This school year has been incredibly difficult for so many reasons. Teachers needed to learn new ways to reach their students, including learning management systems and virtual conferencing. For those of us with technology flowing through our veins, that wasn’t the difficult part. The difficult part was figuring out how to maintain relationships with our students when roughly 50% or more of them were at home 100% of the time. We had video conferences, we sent emails, we made phone calls, and some of us set up face-to-face home visits when appropriate. Much of the relationship between student to teacher hinged upon whether or not students or parents kept the lines of communication open. Those who reached out more tended to have an easier go at their education this year. And there were those who did reach out, but they struggled for different reasons.
As a high school teacher, one of my responsibilities (outside of actual teaching) is to help identify when students are struggling. This might include when a student is struggling with addiction, when there might be abuse or neglect at home, or when there might be a mental health concern that needs to be addressed. Because so many of my students were at home this school year, identifying those areas became incredibly difficult and nearly impossible. I can only imagine the problems that went unidentified and untreated this year because many of our students across the country lost their ability to be at their one safe place: school.
Throughout this school year, it has been brought to my attention that some of my students struggled with severe depression, anxiety, and even suicidal ideation. A few of them wrote about their depression and anxiety as a way to heal from their crises. A few of them talked to me about it in class or in our video conferences. Sadly, at least two of my students were in the hospital this year because of suicide attempts and/or suicidal ideation. And another turned in a suicide note for an assignment due to stress and anxiety. Thankfully, all of these students have gotten help, but it still breaks my heart that this school year made many of our students slip through the cracks, unnoticed and alone.
During my senior year of high school, I dealt with my own battle of depression, anxiety, and suicidal ideation. I missed at least forty days of my senior year because my panic attacks were so severe that I developed an eating disorder focused on controlling my environment and my body. Fortunately, my family helped me to get help early through therapy and medication. I am blessed to say that through the support of my family and friends, God’s grace, and therapy that I was able to graduate on time with my class despite the number of days that I missed.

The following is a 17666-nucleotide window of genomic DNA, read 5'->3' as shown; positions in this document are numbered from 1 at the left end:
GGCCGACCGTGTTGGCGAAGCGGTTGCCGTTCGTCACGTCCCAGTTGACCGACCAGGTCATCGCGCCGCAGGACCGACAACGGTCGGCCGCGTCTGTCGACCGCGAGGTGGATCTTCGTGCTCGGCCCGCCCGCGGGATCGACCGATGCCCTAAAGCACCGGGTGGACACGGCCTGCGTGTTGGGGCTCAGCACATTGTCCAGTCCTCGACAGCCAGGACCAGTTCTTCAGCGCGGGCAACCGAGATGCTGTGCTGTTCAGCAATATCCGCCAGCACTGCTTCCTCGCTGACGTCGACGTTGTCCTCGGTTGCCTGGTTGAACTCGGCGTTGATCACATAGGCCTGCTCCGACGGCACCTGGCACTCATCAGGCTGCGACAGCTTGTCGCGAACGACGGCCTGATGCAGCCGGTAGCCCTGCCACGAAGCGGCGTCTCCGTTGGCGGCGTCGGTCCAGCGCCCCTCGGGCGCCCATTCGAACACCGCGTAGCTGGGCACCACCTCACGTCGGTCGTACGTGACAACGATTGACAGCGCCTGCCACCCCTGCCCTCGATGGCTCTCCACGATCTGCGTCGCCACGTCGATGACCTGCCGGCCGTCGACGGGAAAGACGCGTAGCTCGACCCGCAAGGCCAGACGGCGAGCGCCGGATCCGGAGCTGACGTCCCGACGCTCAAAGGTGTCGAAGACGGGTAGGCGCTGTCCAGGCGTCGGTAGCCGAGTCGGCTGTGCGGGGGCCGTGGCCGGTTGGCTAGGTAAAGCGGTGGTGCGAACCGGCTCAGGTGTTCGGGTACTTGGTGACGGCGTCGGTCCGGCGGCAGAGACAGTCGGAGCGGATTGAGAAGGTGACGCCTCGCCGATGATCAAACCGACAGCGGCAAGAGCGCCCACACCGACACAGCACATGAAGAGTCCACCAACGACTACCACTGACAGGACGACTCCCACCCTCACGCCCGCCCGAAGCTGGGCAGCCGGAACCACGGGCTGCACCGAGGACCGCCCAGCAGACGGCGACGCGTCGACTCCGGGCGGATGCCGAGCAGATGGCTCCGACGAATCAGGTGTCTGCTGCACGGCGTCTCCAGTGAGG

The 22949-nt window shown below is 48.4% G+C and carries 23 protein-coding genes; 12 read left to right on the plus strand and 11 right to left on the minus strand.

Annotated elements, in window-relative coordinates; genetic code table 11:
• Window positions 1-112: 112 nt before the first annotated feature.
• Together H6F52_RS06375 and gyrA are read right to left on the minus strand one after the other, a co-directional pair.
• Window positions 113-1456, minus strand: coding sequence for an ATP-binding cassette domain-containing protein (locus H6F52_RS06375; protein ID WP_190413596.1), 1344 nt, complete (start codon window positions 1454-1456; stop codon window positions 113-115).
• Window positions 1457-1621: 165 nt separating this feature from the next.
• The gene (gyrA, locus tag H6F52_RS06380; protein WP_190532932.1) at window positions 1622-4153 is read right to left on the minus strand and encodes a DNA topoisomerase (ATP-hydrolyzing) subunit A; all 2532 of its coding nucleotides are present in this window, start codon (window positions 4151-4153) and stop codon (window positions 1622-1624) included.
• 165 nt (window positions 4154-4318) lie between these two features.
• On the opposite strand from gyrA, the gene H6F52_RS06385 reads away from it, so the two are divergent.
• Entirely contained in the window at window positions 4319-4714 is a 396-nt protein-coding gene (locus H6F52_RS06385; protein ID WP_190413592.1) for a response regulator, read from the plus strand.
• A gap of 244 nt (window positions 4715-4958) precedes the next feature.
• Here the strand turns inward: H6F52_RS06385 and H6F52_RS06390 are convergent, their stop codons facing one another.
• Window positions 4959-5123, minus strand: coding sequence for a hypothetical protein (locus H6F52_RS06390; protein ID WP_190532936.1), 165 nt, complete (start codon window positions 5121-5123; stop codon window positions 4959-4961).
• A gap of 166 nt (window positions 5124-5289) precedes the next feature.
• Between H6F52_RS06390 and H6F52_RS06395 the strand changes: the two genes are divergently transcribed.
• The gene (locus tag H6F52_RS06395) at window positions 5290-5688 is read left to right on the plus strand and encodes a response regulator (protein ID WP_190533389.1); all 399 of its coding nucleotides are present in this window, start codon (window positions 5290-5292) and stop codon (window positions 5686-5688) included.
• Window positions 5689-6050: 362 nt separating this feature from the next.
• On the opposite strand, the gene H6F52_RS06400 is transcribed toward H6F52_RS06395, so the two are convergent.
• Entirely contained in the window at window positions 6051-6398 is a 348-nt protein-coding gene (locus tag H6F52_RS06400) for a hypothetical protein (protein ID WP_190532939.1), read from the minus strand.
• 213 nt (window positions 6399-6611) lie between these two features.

Given my own personal circumstances during my senior year, I cannot imagine going through a mental health crisis in the middle of a pandemic without the daily encouragement from my friends and teachers. Even though my home life was very encouraging and loving, part of my recovery was due to my classmates who listened to me when I just needed to whisper, “I’m having a panic attack.” I am so appreciative of my teachers who wrote countless passes to the bathroom or to the nurse’s office when I just needed to step away from the stress of every day. And I am more than happy that on my good days when I went to school that I had the distraction of my classes to get me through.
There are so many people to call out as heroes this school year. Educators and our school communities did the impossible this year. We taught in so many different ways that were new to all of us, but we maintained high expectations, we demonstrated grace and patience, and we kept our students, ourselves, and our families safe. This is nothing short of a miracle!
But I also think that our students are heroes. They overcame adversity that none of us would ever expect our children to face. They developed grit when they struggled to even care about their education. They reached out for help when they were having a crisis. They did the things that they needed to do to get through. That is heroic given the circumstances that each of our children faced this year.
We have a lot of work to do as we look forward to the 21-22 school year. However, I believe that we have learned how resilient we can all be. I believe that we have gained essential skills that are necessary not just in the classroom, but in life. Grace. Patience. Integrity. Grit. Humility. We have learned that we need each other to get through, so let’s continue to lean on one another. And let’s celebrate all of the amazing things that our children did this school year to get through and to thrive. They are the heroes of the 20-21 school year!